Raffensperger also details in his book that while the SAFE Commission members were engaged in the legislative process for the new voting system, Sterling led his team in drafting the Request for Proposal (RFP) for voting equipment vendors—a process that ultimately led to selecting the Dominion Democracy Suite system. Raffensperger underscores the importance of precision in drafting the RFP, stating, “they had to get every word in the RFP correct … nothing in the RFP could imply favoritism toward any particular vendor”—an unusual point of focus if no favoritism existed. Such meticulous focus on wording invites speculation and might suggest a conscious effort to obscure what he insists they were avoiding—preferential treatment for a specific contractor. So why this emphasis? And if there was an unspoken preference, what was its nature?
In relation to the Dominion Democracy Suite system’s implementation, Sterling, the COO for the Secretary of State’s office since January 2019, testified about a brief change in his role. In November 2019, he stepped down temporarily to become the contracted implementation manager for the new statewide Dominion voting system. He explained that this move to a contract-based role, prompted by budgetary constraints, was necessary because the bond funds for the system’s rollout couldn’t be used to make direct payments to a state employee. Sterling justified this decision to go work instead for Dominion, stating that the Secretary of State’s office was already committed to using those bond funds for the system’s project management.
Obstruction Of An Official Proceeding?
In his testimony, Sterling acknowledged that following a review of Dr. Halderman’s report on voting system security issues, the Cybersecurity and Infrastructure Security Agency (CISA) issued an advisory confirming the vulnerabilities identified in the report.
Sterling was then questioned about any communication between the Secretary of State’s office and CISA during their assessment of Halderman’s findings. Sterling did not provide a direct answer about whether such communication occurred, instead suggesting that the CISA process does not permit direct input from the Secretary of State’s office. However, when specifically asked about his interactions with Geoff Hale, a DHS official during CISA’s review, and Kim Weiman, also with DHS at the time, Sterling initially replied, “I don’t know.”
When pressed further, Sterling admitted that he had urged Kim Weiman not to advise against the use of QR codes on BMDs—contradicting his earlier suggestion that he was not allowed to make such recommendations. He also conceded that he might have expressed frustration with the CISA review process, noting that these discussions typically occurred via phone calls, in-person talks, and some email exchanges.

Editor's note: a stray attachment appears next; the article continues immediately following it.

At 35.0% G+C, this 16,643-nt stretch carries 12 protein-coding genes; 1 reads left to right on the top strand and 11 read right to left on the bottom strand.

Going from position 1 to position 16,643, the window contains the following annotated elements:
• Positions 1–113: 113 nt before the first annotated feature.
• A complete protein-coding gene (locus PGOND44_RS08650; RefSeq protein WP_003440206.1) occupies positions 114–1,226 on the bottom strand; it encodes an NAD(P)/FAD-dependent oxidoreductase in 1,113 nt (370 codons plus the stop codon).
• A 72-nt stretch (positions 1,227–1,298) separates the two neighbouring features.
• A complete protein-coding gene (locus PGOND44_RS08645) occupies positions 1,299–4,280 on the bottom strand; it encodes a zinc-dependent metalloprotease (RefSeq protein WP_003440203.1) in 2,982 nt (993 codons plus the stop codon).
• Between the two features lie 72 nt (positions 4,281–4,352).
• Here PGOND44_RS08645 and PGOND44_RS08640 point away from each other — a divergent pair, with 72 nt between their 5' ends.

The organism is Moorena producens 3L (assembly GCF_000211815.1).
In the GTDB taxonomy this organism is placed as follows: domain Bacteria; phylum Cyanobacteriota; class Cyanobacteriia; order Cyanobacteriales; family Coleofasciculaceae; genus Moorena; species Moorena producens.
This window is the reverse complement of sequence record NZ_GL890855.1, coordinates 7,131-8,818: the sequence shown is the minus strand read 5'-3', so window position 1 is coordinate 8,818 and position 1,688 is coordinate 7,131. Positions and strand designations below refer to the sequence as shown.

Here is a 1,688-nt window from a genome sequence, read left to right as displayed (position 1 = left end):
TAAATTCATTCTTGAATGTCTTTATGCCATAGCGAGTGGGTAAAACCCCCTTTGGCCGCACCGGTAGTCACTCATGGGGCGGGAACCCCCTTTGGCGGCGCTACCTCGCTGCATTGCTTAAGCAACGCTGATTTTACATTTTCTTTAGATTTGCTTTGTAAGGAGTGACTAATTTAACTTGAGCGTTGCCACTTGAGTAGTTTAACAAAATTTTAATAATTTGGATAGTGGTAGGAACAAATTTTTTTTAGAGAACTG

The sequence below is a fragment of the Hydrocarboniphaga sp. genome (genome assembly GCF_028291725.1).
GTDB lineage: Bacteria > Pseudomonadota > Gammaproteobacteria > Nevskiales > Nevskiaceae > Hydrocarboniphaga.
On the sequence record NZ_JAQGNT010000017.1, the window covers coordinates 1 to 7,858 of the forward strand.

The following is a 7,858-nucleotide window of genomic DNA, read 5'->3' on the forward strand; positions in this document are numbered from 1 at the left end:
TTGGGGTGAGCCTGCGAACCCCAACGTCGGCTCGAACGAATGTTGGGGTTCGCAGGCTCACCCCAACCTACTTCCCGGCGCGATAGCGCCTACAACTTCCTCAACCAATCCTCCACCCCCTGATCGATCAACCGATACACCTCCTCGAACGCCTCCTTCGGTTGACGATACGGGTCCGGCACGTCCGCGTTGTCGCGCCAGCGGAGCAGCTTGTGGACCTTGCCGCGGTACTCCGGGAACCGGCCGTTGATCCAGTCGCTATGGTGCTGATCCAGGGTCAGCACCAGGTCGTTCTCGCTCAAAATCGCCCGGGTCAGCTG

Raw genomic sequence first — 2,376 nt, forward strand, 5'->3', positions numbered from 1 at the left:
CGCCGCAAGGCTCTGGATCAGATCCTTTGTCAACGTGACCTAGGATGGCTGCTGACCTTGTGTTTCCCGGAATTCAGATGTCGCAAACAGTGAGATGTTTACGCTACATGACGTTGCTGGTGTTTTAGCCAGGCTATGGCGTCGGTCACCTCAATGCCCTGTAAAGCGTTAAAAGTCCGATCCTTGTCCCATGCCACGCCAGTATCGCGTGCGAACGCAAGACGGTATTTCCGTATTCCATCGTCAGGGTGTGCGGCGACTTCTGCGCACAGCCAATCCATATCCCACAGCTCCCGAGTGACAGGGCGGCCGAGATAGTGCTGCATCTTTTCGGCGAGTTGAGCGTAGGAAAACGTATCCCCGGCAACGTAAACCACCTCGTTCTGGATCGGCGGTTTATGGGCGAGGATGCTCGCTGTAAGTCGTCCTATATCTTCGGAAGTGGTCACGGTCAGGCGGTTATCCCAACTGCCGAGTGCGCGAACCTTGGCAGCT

Sterling’s request to Kim Weiman, urging her not to oppose the use of QR codes, is particularly notable in light of Dr. Halderman’s demonstration at a September 2020 hearing. There, Halderman revealed a hacking method designed to alter QR codes in the current voting system. During his recent testimony, Sterling was questioned about his awareness of Raffensperger’s office not taking measures to address the risks highlighted by Halderman. Sterling’s extensive and complex response, however, failed to offer any specific actions taken by Raffensperger to mitigate such risks for the November 2020 election.
Georgia’s Election Security Hampered by Reckless Negligence or Deliberate Disregard?
In his testimony, Sterling ultimately admitted that he agrees with the need to address vulnerabilities identified in Dr. Halderman’s report. He conceded that it is “potentially possible” for an average voter to hack a machine on Election Day and alter votes in a matter of minutes.
Throughout his testimony, Sterling faced repeated inquiries about whether Raffensperger’s office had established formal policies or guidelines to address potential security breaches in the Dominion voting equipment. His initial responses were lengthy but non-responsive, however he eventually shed light on the mitigation strategy in place. He pointed out that poll managers are largely expected to rely on their “best judgment,” though he seemed unsure about the existence of any additional measures.
Despite holding several key roles in the Secretary of State’s office, including chief operating officer, chief financial officer, and director of licensing, Sterling could not definitively confirm the existence of formal policies or guidelines for handling potential security breaches during an election.
This uncertainty casts further doubt on Raffensperger’s ability or willingness to ensure the security of Georgia’s election system—a stark contrast to his usual tendency to dismiss Georgia voters’ security concerns as the result of “election deniers.” His repeated failures to properly address these issues imply, at the very least, negligence, leaving open the question of whether there is a deliberate effort to disregard the integrity of Georgia’s election results.